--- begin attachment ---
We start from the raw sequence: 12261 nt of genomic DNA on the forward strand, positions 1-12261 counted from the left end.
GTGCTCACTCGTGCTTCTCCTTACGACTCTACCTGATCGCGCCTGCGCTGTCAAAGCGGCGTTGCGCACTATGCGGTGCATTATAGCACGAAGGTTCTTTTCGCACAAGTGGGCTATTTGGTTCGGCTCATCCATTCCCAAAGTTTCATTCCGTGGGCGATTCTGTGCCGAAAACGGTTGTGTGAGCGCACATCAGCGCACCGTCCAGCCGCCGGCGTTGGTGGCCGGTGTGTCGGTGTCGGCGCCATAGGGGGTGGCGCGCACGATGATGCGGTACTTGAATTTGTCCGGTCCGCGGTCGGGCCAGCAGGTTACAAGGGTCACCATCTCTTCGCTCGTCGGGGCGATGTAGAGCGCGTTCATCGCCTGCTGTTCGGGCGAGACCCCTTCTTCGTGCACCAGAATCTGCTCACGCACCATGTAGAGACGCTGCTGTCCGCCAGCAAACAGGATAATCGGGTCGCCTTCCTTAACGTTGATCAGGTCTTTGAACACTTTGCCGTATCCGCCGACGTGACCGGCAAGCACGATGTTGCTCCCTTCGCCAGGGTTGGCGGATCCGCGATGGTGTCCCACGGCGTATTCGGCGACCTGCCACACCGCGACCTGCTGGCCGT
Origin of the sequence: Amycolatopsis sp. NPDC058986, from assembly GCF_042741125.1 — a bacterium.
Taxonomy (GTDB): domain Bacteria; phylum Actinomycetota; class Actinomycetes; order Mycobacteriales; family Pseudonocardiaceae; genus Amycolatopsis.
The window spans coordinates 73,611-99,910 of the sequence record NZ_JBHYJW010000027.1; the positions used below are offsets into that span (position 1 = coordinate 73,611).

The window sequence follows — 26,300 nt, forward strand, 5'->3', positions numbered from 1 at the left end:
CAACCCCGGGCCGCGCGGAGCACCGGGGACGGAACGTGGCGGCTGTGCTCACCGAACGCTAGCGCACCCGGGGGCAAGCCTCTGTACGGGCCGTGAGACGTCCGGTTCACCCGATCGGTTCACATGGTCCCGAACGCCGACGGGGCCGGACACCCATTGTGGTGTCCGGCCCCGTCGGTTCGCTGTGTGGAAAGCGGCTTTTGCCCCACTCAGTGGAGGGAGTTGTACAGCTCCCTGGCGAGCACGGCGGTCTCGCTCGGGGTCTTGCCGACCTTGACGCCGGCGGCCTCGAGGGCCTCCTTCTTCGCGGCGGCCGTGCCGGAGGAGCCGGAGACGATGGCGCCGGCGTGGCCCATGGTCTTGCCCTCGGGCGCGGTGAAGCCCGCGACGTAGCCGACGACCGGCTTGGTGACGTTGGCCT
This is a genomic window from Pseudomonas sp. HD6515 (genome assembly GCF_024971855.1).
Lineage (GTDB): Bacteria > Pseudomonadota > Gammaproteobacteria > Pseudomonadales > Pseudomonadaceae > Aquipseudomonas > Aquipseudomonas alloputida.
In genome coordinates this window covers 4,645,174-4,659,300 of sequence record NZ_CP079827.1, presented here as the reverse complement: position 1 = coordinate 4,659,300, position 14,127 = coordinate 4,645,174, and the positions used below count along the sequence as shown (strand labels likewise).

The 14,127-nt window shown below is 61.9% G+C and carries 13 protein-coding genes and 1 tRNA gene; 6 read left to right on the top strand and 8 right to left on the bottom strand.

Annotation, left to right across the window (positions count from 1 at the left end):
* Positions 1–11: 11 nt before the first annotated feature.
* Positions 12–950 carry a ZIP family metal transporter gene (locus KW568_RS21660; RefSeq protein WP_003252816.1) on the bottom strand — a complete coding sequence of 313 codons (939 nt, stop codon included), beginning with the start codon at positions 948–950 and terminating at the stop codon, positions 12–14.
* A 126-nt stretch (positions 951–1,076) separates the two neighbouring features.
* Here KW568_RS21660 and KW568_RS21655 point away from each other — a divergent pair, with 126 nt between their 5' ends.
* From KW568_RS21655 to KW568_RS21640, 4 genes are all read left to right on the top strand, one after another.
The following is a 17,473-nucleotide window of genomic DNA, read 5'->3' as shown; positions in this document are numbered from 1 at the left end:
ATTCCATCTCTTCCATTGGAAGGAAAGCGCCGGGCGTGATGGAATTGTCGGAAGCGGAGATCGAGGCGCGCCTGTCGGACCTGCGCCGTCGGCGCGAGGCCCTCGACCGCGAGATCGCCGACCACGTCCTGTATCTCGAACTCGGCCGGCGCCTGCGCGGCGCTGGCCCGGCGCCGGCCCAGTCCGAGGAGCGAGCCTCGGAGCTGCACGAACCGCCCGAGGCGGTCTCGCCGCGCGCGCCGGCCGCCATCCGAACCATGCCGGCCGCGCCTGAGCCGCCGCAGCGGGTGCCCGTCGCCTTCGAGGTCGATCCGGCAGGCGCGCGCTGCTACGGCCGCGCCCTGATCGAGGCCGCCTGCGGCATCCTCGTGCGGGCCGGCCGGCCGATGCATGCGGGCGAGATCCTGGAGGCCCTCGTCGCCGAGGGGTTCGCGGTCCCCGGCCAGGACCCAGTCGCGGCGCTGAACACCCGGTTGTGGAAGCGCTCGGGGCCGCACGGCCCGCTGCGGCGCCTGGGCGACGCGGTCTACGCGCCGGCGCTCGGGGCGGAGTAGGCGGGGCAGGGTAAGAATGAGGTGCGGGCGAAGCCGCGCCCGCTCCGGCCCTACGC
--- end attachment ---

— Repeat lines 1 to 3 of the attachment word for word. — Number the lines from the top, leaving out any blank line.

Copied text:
We start from the raw sequence: 12261 nt of genomic DNA on the forward strand, positions 1-12261 counted from the left end.
GTGCTCACTCGTGCTTCTCCTTACGACTCTACCTGATCGCGCCTGCGCTGTCAAAGCGGCGTTGCGCACTATGCGGTGCATTATAGCACGAAGGTTCTTTTCGCACAAGTGGGCTATTTGGTTCGGCTCATCCATTCCCAAAGTTTCATTCCGTGGGCGATTCTGTGCCGAAAACGGTTGTGTGAGCGCACATCAGCGCACCGTCCAGCCGCCGGCGTTGGTGGCCGGTGTGTCGGTGTCGGCGCCATAGGGGGTGGCGCGCACGATGATGCGGTACTTGAATTTGTCCGGTCCGCGGTCGGGCCAGCAGGTTACAAGGGTCACCATCTCTTCGCTCGTCGGGGCGATGTAGAGCGCGTTCATCGCCTGCTGTTCGGGCGAGACCCCTTCTTCGTGCACCAGAATCTGCTCACGCACCATGTAGAGACGCTGCTGTCCGCCAGCAAACAGGATAATCGGGTCGCCTTCCTTAACGTTGATCAGGTCTTTGAACACTTTGCCGTATCCGCCGACGTGACCGGCAAGCACGATGTTGCTCCCTTCGCCAGGGTTGGCGGATCCGCGATGGTGTCCCACGGCGTATTCGGCGACCTGCCACACCGCGACCTGCTGGCCGT
Origin of the sequence: Amycolatopsis sp. NPDC058986, from assembly GCF_042741125.1 — a bacterium.